The tiny U.S. territory of Puerto Rico is at least $70 billion in debt and has another $37 billion in unfunded pension obligations.
Puerto Rico’s population, now down to just 3.7 million residents, also confronts a 15% jobless rate–a calamitous mix of debt and dwindling economic opportunity reminiscent of bankrupt Detroit, reports the Washington Post.
“Some people might say, ‘This is their problem.’ But Puerto Rico is part of the United States, you own this problem,” said Puerto Rico’s nonvoting representative in Congress Pedro Pierluisi (D). “It is not like you can ignore it.”
The Obama Administration strongly denies it is considering a taxpayer-funded bailout but says it is closely monitoring the situation and has appointed a team of advisers to assist the troubled territory.
Deepak Lamba-Nieves, a researcher at the San Juan think tank Center for a New Economy, says Puerto Rico’s borrow and spend ways have finally hit the financial wall.
“You cannot pay daily expenses with your credit card, and that’s what Puerto Rico has been doing for years,” says Lamba-Nieves.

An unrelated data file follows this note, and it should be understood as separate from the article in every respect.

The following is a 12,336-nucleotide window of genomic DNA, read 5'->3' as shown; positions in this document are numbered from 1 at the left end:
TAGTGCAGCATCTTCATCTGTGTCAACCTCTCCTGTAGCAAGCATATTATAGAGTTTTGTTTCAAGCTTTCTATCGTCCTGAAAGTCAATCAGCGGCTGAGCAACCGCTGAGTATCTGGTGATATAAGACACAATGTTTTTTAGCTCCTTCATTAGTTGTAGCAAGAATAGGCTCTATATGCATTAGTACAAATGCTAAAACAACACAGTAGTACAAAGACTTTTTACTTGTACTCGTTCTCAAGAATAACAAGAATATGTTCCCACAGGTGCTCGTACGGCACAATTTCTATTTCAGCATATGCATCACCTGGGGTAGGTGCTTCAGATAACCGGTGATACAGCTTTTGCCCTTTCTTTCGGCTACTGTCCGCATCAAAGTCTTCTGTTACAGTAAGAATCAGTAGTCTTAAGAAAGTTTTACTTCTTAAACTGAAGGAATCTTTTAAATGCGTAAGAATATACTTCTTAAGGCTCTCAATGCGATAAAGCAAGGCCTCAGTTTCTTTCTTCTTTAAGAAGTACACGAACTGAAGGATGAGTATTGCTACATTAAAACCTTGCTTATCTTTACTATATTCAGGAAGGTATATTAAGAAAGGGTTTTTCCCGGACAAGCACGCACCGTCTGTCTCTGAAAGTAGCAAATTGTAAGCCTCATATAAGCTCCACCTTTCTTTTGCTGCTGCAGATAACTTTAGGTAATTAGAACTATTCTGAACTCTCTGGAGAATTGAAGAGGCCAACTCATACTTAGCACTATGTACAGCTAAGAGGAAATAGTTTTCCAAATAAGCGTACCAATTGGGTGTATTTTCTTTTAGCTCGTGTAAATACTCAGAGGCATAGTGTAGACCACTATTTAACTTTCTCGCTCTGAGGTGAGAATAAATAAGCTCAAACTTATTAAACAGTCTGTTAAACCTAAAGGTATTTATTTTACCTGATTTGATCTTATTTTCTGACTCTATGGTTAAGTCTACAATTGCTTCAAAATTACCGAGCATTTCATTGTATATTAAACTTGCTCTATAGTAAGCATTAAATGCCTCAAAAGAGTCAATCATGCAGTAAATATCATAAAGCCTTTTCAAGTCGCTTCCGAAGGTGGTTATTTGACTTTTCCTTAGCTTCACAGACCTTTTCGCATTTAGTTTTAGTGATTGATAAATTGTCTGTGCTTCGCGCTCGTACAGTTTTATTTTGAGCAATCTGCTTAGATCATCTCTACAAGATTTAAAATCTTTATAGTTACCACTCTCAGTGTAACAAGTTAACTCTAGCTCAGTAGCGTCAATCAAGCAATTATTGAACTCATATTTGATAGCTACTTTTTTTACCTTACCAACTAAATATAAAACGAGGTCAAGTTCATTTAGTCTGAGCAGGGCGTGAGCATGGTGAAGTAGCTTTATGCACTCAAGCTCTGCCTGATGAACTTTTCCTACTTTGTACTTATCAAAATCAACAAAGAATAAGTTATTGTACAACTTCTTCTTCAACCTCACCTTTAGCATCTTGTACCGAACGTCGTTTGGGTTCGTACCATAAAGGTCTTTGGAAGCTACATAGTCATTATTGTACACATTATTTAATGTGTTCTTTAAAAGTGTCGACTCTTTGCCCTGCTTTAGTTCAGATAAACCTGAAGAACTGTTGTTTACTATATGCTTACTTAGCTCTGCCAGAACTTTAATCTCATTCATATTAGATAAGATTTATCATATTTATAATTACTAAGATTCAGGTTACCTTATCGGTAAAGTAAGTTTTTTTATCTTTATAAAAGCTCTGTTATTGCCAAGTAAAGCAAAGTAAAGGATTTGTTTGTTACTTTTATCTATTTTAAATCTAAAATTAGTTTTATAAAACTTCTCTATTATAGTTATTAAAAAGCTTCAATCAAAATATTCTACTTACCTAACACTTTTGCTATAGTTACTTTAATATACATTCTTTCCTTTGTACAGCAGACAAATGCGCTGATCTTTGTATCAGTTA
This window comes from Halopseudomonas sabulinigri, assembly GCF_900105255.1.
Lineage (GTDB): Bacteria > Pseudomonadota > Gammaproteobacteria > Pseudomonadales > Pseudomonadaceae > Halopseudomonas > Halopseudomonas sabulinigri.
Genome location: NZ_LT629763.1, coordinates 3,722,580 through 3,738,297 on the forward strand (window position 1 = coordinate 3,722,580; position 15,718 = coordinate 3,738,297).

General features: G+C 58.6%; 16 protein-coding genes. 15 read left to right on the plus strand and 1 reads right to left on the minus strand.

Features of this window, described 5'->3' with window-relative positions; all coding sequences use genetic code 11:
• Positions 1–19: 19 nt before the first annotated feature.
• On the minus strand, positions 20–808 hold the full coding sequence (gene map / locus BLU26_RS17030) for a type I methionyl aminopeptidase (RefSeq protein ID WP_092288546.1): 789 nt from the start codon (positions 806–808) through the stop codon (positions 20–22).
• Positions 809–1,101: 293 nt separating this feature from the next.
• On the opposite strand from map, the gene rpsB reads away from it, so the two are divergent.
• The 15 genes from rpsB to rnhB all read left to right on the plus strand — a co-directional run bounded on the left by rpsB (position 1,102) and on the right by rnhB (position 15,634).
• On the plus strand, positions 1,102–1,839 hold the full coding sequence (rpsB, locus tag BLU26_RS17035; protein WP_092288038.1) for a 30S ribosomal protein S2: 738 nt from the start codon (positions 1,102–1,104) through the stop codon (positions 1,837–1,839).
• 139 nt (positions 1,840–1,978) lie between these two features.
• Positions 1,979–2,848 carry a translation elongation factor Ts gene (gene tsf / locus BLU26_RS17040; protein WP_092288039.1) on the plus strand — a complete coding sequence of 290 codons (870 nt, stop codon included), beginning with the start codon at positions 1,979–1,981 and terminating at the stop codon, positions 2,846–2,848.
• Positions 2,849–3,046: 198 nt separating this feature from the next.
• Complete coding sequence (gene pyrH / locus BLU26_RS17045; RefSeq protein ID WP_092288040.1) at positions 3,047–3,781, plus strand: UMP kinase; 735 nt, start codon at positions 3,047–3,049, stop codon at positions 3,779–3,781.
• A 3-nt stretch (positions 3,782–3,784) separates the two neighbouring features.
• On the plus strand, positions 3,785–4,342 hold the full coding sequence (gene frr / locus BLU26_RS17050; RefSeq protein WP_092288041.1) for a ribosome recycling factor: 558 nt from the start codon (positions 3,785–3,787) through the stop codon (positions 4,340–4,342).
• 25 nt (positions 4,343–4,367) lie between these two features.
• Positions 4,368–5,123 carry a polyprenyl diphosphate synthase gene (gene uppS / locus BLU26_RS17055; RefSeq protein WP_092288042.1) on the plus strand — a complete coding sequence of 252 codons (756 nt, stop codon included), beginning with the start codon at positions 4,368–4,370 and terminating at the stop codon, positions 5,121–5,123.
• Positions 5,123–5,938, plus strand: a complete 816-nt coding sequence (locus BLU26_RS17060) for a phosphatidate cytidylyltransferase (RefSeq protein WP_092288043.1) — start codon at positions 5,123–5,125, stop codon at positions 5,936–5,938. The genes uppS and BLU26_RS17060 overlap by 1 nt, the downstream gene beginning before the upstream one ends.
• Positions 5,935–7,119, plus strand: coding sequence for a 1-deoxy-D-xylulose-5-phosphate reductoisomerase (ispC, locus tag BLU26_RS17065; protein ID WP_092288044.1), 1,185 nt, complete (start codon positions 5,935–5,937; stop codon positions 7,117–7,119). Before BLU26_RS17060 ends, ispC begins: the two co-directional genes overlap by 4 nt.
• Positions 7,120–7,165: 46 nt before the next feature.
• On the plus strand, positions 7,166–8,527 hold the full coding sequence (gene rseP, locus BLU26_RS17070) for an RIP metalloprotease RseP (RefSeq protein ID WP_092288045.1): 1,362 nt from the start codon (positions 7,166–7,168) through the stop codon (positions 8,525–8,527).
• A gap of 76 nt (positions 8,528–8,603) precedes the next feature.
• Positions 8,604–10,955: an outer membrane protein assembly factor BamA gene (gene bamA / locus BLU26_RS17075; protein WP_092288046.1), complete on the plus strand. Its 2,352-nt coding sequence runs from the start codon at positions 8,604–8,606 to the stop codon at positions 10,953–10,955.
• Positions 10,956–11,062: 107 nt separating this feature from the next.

U.S. taxpayers are already propping up Puerto Rico through welfare programs with unusually high enrollments. Roughly one out of every three Puerto Ricans receives food stamps, “and residents of the island are twice as likely as those on the mainland to receive Social Security disability benefits,” reports the Post.
Puerto Rico is considered a hotbed for disability fraud. In August, federal authorities busted up a massive Puerto Rico disability scam thought to be among the largest ever. In 2006, 36% of applicants were approved. By December 2010, 69% of Puerto Ricans who applied for disability received it. Over 33% of Puerto Rico residents on disability qualified by claiming they could not work due to “mood disorders.”